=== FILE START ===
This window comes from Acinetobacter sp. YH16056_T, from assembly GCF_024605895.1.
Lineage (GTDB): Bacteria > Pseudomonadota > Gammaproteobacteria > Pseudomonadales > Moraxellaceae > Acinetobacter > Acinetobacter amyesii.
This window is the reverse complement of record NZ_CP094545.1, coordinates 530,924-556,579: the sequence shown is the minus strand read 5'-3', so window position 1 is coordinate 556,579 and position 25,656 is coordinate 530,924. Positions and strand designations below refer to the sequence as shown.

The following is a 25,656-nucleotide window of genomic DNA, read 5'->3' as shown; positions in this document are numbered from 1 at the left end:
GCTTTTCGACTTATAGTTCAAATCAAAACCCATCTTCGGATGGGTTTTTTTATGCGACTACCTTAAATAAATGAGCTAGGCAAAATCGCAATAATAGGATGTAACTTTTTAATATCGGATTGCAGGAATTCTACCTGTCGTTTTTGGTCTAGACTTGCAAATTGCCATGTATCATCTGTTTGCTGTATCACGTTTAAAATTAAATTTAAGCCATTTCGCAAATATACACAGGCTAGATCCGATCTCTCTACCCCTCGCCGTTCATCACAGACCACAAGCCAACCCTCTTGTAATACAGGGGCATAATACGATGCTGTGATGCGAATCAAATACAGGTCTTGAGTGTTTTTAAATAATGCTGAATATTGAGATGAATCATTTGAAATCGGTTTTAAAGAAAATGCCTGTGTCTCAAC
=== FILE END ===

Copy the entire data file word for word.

This window comes from Acinetobacter sp. YH16056_T, from assembly GCF_024605895.1.
Lineage (GTDB): Bacteria > Pseudomonadota > Gammaproteobacteria > Pseudomonadales > Moraxellaceae > Acinetobacter > Acinetobacter amyesii.
This window is the reverse complement of record NZ_CP094545.1, coordinates 530,924-556,579: the sequence shown is the minus strand read 5'-3', so window position 1 is coordinate 556,579 and position 25,656 is coordinate 530,924. Positions and strand designations below refer to the sequence as shown.

The following is a 25,656-nucleotide window of genomic DNA, read 5'->3' as shown; positions in this document are numbered from 1 at the left end:
GCTTTTCGACTTATAGTTCAAATCAAAACCCATCTTCGGATGGGTTTTTTTATGCGACTACCTTAAATAAATGAGCTAGGCAAAATCGCAATAATAGGATGTAACTTTTTAATATCGGATTGCAGGAATTCTACCTGTCGTTTTTGGTCTAGACTTGCAAATTGCCATGTATCATCTGTTTGCTGTATCACGTTTAAAATTAAATTTAAGCCATTTCGCAAATATACACAGGCTAGATCCGATCTCTCTACCCCTCGCCGTTCATCACAGACCACAAGCCAACCCTCTTGTAATACAGGGGCATAATACGATGCTGTGATGCGAATCAAATACAGGTCTTGAGTGTTTTTAAATAATGCTGAATATTGAGATGAATCATTTGAAATCGGTTTTAAAGAAAATGCCTGTGTCTCAAC